Cupid obviously forgot to stop by the newsroom at the New York Times today with boxes of chocolates.

The paper of record celebrates Valentine’s day with a symposium headlined “Family Ties, without Tying the Knot.”

We don’t address same-sex issues on Inkwell, but we are very interested in the role of intact families in bringing up the next generation. I find it interesting that the New York Times uses Valentine’s Day as the peg to ask:

Why are lawmakers so hung up on marriage? If fewer Americans are choosing to marry, what are the legal implications for relationships that are based on something other than marriage or parenting?

Kevin Noble Maillard, a professor at the Syracuse University College of Law, who was in charge of the symposium, set the stage for discussion:

Legally speaking, the only way in America to recognize family is through marriage, blood or adoption. This is a problem. Not everyone can get married, and not everyone wants to. Perhaps friends could prick their fingers and become blood brothers, but no state will recognize that. One of them could adopt the other, but then there is the “ick” factor. Maybe groups like Entourage could become domestic partners, but there are too many people. There is no legal room for best friends forever and all the legal benefits that marriage confers….

[L]aws reflect our society's awkward and narrow ways of thinking about family. If friends want to recognize each other as a committed unit, nothing is going to stop them from living together, making joint purchases, even raising children. Unsanctioned family unions occur in every town, community and state — gay couples, unmarried cohabitants and friend families. But these are not “real” families, according to government standards, because they are neither nuclear nor hierarchical. They will keep living their lives as usual, but in the eyes of the law, there will never be a "Full House" of "Golden Girls."

And this gem of clear thinking dropped from the pen of one Laura Rosenburg, an associate dean at Washington University School of Law:

[F]amily law has been silent about friends. This silence separates marriage from “mere” friendship, positioning nonspousal friendship as so different from marriage to be outside law’s concern. Many people may agree, but legal recognition itself is a salient difference between friendship and marriage. Married couples bearing or adopting children automatically receive parenting rights and benefits, for example, whereas friends face hurdles when attempting to adopt children together or otherwise jointly establish parental rights. The state constructs marriage to be like no other relationship.

How might life, sex, intimacy, parenting and care change if law supported both types of relationship? States could extend marital benefits to friends or, conversely, pull back legal recognition of marriage, treating coupling between adults more like friendship. Both approaches would change the legal content of family and friendship. But they also risk reinforcing the line between friendship and family, changing the content of each category but not the categories themselves.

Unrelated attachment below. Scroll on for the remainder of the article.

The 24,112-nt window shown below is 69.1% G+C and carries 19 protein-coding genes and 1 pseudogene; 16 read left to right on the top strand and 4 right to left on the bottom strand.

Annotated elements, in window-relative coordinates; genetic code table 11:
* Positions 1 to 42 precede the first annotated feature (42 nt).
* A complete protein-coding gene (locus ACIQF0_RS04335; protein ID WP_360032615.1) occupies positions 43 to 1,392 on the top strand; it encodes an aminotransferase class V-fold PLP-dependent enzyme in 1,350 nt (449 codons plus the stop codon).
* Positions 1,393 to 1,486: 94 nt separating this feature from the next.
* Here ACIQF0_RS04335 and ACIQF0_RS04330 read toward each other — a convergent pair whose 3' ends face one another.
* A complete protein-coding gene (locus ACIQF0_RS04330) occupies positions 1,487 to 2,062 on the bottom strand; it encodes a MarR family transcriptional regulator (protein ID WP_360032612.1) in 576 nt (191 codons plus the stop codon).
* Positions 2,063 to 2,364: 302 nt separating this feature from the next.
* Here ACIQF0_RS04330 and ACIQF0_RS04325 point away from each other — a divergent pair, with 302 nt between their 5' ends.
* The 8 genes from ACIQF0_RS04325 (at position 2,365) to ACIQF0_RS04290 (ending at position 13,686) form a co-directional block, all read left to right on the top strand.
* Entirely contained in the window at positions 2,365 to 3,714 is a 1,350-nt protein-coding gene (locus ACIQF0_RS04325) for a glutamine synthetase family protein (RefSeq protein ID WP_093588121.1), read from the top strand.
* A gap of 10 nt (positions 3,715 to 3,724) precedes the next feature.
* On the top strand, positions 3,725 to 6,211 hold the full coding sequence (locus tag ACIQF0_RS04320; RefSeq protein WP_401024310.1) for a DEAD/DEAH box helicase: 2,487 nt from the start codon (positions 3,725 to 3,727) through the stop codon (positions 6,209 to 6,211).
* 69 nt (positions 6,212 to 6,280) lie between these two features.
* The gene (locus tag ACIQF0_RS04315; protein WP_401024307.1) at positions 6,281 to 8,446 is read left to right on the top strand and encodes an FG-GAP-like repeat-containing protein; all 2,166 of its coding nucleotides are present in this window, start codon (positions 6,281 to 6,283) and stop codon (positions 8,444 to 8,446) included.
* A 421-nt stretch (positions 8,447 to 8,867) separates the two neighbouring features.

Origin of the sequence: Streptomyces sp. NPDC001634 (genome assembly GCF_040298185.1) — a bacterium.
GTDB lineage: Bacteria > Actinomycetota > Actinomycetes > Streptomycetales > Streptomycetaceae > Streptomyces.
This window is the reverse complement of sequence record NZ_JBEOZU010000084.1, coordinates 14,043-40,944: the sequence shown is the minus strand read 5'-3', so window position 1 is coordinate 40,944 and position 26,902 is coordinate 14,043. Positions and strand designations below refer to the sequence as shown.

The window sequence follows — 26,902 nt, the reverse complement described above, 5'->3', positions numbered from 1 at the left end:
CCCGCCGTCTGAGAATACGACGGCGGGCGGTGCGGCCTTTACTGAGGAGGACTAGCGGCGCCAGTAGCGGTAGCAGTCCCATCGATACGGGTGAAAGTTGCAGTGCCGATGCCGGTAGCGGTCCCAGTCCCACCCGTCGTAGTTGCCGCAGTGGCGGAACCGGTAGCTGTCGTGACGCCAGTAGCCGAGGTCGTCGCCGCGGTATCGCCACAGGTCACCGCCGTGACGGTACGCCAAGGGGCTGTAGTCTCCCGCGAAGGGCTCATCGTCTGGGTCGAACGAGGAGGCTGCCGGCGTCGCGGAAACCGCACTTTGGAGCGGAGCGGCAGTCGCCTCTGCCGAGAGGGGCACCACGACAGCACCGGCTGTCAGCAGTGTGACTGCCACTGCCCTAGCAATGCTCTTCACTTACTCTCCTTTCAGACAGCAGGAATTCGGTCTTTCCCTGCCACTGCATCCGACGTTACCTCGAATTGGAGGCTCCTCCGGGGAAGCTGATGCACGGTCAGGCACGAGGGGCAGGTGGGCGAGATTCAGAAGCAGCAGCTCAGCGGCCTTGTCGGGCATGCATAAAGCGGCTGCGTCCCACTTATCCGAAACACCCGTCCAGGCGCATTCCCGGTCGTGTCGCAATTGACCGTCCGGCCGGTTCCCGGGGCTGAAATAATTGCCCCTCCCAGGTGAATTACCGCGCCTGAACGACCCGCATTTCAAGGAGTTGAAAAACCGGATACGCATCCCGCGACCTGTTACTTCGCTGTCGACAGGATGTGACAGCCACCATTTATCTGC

So let’s prick our fingers, be blood brothers and sisters, and get our book club to adopt a child?

Fortunately, some less politically-correct thinkers are doing work on the family and finding that the best way to raise children is through a stable, two-parent family.

Most recently, Charles Murray, in his new book, Coming Apart, finds that low-income people are perpetuating poverty by bringing up children in marriage-less households.

As a remedy, Murray recommends something that would be dismissed by the sophisticates who participated in the Times symposium:  

The "something" that I have in mind has to be defined in terms of individual American families acting in their own interests and the interests of their children. Doing that in Fishtown requires support from outside. There remains a core of civic virtue and involvement in working-class America that could make headway against its problems if the people who are trying to do the right things get the reinforcement they need—not in the form of government assistance, but in validation of the values and standards they continue to uphold.

The best thing that the new upper class can do to provide that reinforcement is to drop its condescending "nonjudgmentalism." Married, educated people who work hard and conscientiously raise their kids shouldn't hesitate to voice their disapproval of those who defy these norms. When it comes to marriage and the work ethic, the new upper class must start preaching what it practices.

The New York symposium is too dumb to be funny–but it is laughable.